Lot 17
  • 17

David Bomberg

150,000 - 250,000 GBP
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  • David Bomberg
  • Sunrise in the Mountains, Picos de Asturias
  • signed and dated 35
  • oil on canvas
  • 59 by 67cm.; 23¼ by 26½in.


The Artist, from whom acquired by the previous owner
Their sale, Christie's London, 23rd March 1995, lot 141, where acquired by David Bowie


London, Tate, David Bomberg, 17th February - 8th May 1988, cat. no.131, illustrated pl.40 & p.160;
Manchester, Manchester City Art Gallery, The Pursuit of the Real: British Figurative Painting from Sickert to Bacon, 10th March - 22nd April 1990, cat. no.15, with tour to Barbican Art Gallery, London, and Glasgow City Art Gallery, Glasgow.


Original canvas. The right vertical canvas stretcher seems slightly bowed, but otherwise the canvas appears sound. There is a very small horizontal scratch apparent towards the right side of the lower horizontal edge. There are several spots of loss at the extreme upper edge of the work, and there is a small speck of loss at the top of the left vertical edge. There may be a small loss to the dark purple-green pigment towards the left side of the lower horizontal edge. At the right vertical edge, it is possible to see some extremely minor craquelure and one or two tiny specks of loss where the canvas is pulled over the stretcher. There is some very slight rubbing to one or two of the tips of impasto. There is some light surface dirt in places. Subject to the above, the work appears to be in excellent overall condition. Ultraviolet light reveals an area of retouching beneath the signature, which is visible to the naked eye. There are also some areas of fluorescence, which are though to be in keeping with the artist's materials. The work is presented in a painted wooden frame. Please telephone the department on +44 (0) 207 293 6424 if you have any questions regarding the present work.
"In response to your inquiry, we are pleased to provide you with a general report of the condition of the property described above. Since we are not professional conservators or restorers, we urge you to consult with a restorer or conservator of your choice who will be better able to provide a detailed, professional report. Prospective buyers should inspect each lot to satisfy themselves as to condition and must understand that any statement made by Sotheby's is merely a subjective, qualified opinion. Prospective buyers should also refer to any Important Notices regarding this sale, which are printed in the Sale Catalogue.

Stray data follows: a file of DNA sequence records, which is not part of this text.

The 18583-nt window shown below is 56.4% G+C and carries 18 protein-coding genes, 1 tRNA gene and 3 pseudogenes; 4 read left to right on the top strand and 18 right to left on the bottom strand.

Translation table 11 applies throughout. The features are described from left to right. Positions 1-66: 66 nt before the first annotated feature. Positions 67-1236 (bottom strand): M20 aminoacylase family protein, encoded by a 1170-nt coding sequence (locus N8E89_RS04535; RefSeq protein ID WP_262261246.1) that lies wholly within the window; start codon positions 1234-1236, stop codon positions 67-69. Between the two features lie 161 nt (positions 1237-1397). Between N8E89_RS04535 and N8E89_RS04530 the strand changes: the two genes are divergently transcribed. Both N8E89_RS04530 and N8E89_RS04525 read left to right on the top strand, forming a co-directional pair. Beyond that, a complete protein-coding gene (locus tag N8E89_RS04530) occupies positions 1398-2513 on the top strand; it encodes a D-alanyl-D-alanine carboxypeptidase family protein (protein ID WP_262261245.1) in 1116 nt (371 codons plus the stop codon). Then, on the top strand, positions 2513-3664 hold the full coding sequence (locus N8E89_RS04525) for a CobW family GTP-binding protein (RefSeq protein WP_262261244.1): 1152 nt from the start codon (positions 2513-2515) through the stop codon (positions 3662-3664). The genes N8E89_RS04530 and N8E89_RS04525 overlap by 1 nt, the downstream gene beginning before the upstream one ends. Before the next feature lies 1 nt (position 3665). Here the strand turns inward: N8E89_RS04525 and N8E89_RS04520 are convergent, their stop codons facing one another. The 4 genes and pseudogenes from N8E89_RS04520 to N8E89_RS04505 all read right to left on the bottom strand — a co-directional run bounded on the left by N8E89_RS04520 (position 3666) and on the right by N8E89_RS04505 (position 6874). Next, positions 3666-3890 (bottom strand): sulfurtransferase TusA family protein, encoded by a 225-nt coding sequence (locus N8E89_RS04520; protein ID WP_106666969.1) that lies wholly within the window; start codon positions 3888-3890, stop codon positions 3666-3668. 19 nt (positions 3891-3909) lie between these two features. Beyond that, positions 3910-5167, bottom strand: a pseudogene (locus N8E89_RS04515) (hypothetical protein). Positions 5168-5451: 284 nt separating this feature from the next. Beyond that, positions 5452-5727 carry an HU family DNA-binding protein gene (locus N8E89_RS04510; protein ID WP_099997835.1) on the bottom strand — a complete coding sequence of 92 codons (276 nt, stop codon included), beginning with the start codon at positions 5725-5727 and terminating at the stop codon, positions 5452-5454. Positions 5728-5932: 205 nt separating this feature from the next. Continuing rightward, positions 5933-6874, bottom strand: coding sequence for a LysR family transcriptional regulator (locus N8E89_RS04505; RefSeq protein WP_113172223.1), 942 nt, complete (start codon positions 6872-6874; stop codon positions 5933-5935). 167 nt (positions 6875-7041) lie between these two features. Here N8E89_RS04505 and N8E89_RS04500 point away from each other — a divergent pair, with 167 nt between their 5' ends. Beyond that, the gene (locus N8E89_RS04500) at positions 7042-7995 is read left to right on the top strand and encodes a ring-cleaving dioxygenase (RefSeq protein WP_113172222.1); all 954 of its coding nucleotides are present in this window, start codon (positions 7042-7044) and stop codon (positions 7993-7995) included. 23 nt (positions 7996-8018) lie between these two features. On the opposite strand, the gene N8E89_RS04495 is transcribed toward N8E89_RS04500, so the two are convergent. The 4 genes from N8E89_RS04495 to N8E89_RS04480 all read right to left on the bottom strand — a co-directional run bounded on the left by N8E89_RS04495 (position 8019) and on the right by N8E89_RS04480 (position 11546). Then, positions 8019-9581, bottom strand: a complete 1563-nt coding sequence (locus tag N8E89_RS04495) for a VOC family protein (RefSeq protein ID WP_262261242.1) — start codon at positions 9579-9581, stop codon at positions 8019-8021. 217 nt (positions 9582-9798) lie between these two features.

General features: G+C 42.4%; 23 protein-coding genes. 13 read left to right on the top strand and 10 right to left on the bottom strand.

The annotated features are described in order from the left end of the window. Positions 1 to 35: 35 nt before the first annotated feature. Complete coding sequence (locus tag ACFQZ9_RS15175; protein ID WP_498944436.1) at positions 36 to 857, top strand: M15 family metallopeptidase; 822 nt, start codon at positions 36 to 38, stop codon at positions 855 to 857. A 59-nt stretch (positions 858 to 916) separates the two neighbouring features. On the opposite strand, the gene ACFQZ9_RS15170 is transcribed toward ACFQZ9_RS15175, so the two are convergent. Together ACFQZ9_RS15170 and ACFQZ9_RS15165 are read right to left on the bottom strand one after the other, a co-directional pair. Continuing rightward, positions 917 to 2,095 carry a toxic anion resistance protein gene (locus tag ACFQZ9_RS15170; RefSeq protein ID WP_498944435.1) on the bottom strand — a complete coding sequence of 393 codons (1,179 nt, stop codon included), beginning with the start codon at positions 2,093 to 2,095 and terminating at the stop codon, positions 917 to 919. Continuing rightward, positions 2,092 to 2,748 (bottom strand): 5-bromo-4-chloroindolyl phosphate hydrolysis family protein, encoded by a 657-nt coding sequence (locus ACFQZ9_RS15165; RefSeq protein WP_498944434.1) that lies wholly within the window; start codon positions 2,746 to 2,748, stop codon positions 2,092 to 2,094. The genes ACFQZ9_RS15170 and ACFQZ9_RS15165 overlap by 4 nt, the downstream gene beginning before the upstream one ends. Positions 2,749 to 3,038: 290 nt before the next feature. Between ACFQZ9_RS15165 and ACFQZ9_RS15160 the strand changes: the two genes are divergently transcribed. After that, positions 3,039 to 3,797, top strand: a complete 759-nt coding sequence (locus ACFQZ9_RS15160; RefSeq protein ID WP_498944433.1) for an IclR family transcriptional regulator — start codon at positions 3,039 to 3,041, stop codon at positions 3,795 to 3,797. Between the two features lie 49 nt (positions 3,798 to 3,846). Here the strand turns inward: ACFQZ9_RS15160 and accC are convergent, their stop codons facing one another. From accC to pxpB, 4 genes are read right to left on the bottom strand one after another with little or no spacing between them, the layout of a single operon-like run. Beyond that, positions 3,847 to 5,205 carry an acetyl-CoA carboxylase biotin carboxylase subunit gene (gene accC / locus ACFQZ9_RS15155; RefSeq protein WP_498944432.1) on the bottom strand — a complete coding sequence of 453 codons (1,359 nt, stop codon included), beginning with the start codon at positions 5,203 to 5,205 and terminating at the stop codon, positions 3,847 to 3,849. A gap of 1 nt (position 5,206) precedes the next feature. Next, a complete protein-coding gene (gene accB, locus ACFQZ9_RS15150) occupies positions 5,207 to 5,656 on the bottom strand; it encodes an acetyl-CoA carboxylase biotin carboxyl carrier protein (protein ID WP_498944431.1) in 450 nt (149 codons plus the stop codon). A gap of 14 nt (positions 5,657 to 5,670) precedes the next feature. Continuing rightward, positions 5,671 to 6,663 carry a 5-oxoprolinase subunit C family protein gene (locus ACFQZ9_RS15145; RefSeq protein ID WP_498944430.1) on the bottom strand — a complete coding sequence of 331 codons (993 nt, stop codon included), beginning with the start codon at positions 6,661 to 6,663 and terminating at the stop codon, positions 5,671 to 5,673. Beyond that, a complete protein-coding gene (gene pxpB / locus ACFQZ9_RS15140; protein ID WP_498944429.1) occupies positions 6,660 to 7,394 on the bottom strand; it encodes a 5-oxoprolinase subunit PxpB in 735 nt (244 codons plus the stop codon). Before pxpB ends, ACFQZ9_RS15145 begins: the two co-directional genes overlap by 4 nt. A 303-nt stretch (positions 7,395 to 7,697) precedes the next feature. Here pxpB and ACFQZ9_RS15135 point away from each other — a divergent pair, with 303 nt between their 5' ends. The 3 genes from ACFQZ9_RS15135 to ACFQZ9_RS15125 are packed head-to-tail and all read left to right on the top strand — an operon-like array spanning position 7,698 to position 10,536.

Catalogue Note

After spending several months in Ronda where his passion for painting was reawakened, Bomberg moved to the small settlement of Linares high above the valley of La Hermida in the Asturian Mountains, northern Spain, in the summer of 1935. The surrounding mountain-scape was equally breathtaking and ignited another spectacular response in the artist. Bomberg fused a close study of nature with his subjective reaction to the scenery, often spending hours absorbing the magnificent landscape before beginning to paint with a discernible sense of personal urgency.

Redolent of the dynamism of his pre-war work, these paintings found a new intensity, rich with impasto capturing the ever-changing environment, red hot in the sunlight. In Sunrise in the Mountains, Picos de Asturias the blue and purple gloom of the rugged cliff-face is drawn back by the striking clarity of the sliver of bright sky. Though the composition is freely formed by spontaneous brushstrokes, the present work captures the grandeur and monumentality of the mountains and is imbued with a tactile quality and a sense of transience. Bomberg had a famously ardent and independent temperament, and his paintings of this period are characterised by a thrilling sense of energy and freedom that he must have experienced in the dramatic mountainous setting. 

Cut short by the looming onset of Civil War, Bomberg’s Spanish period undoubtedly laid the foundations for arguably the most important role of his career: a respected and influential teacher. Bomberg urged his students to capture the ‘spirit in the mass’, and his passionate and visceral approach, no doubt brought on by the emotional experience of Spain, inspired the young Frank Auerbach and Leon Kossoff who attended his evening classes at Borough Polytechnic in the 1950s. Kossoff later recalled: ‘The life room at St Martin’s at that time was very rigid and inhibiting and I remember a feeling of relief and excitement when I first entered Bomberg’s class. People were working in a way I’d only previously dared to work on my own. The atmosphere was intense and everyone was involved in an energetic manner’ (Kossoff, 1995, quoted in Paul Moorhouse, Leon Kossoff, (exh. cat.), Tate, London, 1996, p.12). The brooding intensity and expressive handling of the younger artists’ work is a direct influence of Bomberg’s artistic approach and manipulation of paint: raw, unflinching and instinctive to the core.